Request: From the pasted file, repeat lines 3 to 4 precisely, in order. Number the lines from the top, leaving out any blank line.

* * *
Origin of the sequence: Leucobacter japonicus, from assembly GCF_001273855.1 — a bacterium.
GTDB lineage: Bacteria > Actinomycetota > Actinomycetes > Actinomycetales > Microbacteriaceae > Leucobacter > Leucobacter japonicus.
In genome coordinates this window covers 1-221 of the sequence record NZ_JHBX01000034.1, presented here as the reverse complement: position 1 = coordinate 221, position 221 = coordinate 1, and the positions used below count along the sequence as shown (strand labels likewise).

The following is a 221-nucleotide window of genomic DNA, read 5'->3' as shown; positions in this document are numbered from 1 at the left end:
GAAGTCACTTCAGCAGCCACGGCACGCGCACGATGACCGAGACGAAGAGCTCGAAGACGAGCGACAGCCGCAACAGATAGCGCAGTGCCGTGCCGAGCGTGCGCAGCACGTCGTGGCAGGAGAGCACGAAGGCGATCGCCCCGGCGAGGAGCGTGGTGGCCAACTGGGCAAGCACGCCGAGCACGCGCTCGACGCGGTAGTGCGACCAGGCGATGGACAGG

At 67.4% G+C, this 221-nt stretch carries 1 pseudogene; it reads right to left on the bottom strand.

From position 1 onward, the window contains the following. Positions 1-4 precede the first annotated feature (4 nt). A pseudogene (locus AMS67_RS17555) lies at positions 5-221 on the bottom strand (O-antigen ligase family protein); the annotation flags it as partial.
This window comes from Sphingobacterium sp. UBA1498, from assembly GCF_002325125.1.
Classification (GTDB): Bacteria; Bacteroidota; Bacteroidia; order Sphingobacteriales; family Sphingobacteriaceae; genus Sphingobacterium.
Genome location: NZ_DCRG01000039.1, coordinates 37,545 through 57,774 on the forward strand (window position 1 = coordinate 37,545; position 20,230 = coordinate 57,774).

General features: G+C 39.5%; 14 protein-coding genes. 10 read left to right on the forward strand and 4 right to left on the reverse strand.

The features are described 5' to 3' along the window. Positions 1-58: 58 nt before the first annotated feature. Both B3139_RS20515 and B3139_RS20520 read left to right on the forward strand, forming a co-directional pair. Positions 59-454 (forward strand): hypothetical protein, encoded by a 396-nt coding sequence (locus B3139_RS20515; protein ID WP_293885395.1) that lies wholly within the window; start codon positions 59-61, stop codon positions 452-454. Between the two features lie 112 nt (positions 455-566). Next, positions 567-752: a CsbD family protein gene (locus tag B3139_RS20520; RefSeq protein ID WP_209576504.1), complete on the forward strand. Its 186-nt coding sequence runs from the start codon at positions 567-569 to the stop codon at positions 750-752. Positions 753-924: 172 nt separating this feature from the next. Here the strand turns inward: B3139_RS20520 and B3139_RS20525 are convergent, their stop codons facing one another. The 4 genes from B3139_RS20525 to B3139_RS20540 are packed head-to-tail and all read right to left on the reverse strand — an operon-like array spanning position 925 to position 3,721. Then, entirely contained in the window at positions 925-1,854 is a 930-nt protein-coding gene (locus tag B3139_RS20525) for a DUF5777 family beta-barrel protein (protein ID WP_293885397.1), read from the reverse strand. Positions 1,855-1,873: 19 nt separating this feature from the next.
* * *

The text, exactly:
In genome coordinates this window covers 1-221 of the sequence record NZ_JHBX01000034.1, presented here as the reverse complement: position 1 = coordinate 221, position 221 = coordinate 1, and the positions used below count along the sequence as shown (strand labels likewise).

The following is a 221-nucleotide window of genomic DNA, read 5'->3' as shown; positions in this document are numbered from 1 at the left end: